Outgrowing bipolar disorder
Bipolar disorder, or manic-depression, causes severe and unusual shifts in mood and energy, affecting a person’s ability to perform everyday tasks. With symptoms often starting in early adulthood, bipolar disorder has been thought of traditionally as a lifelong disorder. Now, University of Missouri researchers have found evidence that nearly half of those diagnosed between the ages of 18 and 25 may outgrow the disorder by the time they reach 30.
“Using two large nationally representative studies, we found that there was a strikingly high peak prevalence of bipolar disorders in emerging adulthood,” said David Cicero, doctoral student in the Department of Psychological Sciences in the College of Arts and Science and lead author of the paper. “During the third decade of life, the prevalence of the disorder appears to resolve substantially,” said David Cicero, doctoral candidate, Department of Psychological Sciences, “suggesting patients become less symptomatic and may have a greater chance of recovery.”
MU researchers found that 5.5 to 6.2 percent of people between the ages of 18 and 24 suffer from bipolar disorder, but only about 3 percent of people older than 29 suffer from bipolar disorder.
“Young adults between the ages of 18 and 24 are going through significant life changes and social strain, which could influence both the onset and course of the disorder,” said Kenneth J. Sher, Curators’ Professor in the Department of Psychological Sciences and co-author of the study. “During this period of life, young adults are exploring new roles and relationships and begin to leave their parents’ homes for school or work. By the mid 20s, adults have begun to adjust to these changes and begin to settle down and form committed relationships.”
Researchers predict the prevalence of the disorder also could be affected by brain development. The prefrontal cortex, the very front part of the brain, is thought to control perception, senses, personality and intelligence. In particular, it controls reactions to social situations, which can be a challenge for people with bipolar disorder.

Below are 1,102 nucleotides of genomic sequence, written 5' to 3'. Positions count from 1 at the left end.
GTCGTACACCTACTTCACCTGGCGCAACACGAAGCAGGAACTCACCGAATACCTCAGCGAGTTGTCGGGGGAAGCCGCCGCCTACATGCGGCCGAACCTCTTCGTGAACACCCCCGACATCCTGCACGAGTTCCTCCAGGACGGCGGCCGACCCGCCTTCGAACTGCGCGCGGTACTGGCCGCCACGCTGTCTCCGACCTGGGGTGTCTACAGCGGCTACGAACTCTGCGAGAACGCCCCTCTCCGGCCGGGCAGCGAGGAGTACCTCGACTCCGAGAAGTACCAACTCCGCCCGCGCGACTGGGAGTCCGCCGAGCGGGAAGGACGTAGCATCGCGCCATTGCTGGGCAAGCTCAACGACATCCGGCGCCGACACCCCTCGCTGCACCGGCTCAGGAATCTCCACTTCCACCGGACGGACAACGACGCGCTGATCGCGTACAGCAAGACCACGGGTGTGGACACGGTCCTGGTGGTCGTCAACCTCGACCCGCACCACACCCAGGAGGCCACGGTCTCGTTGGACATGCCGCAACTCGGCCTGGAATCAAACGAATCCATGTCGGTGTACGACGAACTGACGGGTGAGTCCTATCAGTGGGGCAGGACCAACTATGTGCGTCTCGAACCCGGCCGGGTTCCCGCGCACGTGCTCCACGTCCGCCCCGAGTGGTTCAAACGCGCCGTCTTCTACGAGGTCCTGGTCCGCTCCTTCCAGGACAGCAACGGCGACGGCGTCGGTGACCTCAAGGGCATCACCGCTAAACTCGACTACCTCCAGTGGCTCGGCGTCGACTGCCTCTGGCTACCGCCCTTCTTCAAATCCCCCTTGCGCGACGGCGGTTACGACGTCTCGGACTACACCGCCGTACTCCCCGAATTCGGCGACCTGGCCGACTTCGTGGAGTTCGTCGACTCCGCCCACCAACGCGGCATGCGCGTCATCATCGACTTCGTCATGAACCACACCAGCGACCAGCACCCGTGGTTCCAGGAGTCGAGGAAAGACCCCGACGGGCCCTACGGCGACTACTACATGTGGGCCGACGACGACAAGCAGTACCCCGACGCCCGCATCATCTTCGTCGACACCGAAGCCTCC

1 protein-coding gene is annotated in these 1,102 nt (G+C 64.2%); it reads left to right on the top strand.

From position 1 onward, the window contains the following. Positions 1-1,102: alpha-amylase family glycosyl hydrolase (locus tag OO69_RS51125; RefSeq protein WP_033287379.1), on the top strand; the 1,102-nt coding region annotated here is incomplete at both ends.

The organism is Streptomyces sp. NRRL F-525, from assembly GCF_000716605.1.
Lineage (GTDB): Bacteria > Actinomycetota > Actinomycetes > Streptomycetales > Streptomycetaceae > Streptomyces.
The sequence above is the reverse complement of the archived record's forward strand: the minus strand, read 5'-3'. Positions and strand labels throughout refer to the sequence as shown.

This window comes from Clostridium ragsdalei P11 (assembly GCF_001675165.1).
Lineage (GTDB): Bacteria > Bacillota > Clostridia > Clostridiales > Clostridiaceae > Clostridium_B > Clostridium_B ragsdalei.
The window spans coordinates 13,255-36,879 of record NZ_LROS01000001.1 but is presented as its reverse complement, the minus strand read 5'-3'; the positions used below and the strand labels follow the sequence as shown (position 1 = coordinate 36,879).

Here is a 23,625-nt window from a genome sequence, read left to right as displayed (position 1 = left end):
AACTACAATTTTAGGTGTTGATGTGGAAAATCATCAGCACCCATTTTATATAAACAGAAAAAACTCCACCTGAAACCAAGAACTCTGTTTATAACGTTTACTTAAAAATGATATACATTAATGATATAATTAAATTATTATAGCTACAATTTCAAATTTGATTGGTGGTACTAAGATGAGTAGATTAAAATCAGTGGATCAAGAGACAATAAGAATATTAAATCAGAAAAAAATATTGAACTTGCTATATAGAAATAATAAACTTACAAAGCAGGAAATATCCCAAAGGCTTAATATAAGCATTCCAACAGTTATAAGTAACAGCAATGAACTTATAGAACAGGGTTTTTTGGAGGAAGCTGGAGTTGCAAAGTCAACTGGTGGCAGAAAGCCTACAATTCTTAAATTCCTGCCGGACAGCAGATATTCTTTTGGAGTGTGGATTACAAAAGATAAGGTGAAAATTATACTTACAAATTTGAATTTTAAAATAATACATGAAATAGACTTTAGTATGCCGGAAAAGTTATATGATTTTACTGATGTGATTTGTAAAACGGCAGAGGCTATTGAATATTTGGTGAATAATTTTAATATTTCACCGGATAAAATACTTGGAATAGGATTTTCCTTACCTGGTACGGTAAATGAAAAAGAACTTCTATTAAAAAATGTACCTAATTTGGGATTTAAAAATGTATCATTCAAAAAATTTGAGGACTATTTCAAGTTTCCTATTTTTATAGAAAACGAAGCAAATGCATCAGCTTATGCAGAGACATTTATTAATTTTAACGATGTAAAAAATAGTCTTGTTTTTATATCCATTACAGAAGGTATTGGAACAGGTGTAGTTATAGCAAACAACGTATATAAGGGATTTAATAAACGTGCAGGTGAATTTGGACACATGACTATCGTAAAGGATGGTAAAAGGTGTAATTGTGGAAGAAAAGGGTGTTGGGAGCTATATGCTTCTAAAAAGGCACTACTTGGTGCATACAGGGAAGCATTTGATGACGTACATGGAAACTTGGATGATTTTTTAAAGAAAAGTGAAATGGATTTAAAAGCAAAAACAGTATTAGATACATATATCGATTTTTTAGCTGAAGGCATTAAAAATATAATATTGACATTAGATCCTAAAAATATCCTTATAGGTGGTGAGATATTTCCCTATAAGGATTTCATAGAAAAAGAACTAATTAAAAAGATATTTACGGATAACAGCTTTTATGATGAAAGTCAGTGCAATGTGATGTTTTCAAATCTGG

“The maturing of the prefrontal cortex of the brain around 25 years of age could biologically explain the developmentally limited aspect of bipolar disorder,” Cicero said.
Responding to the study, Jim Phelps, M.D., a psychiatrist in Corvallis, Oregon, warns that young people who have been taking medications for bipolar disorder who believe they have become stable enough to go off their medications should exercise extreme caution.
“For people who have had very damaging symptoms when ill, a return of those symptoms can be devastating,” says Phelps. “Lost relationships, lost jobs, and maybe even lost neurons, can all accompany another manic episode or severe depressive episode. And by the time people are well and have stayed so for several years, they have often accumulated a lot of things they now stand to lose: Family, job, and even a different view of themselves.”
“Someone who is now stable while taking medications may want to work with their doctor to gradually taper off, to see if medications are still needed for them,” says Phelps. “That taper will be systematic, slow, and closely monitored by people whom the patient trusts to recognize early signs, with a game plan worked out in advance for what to do if symptoms reemerge.”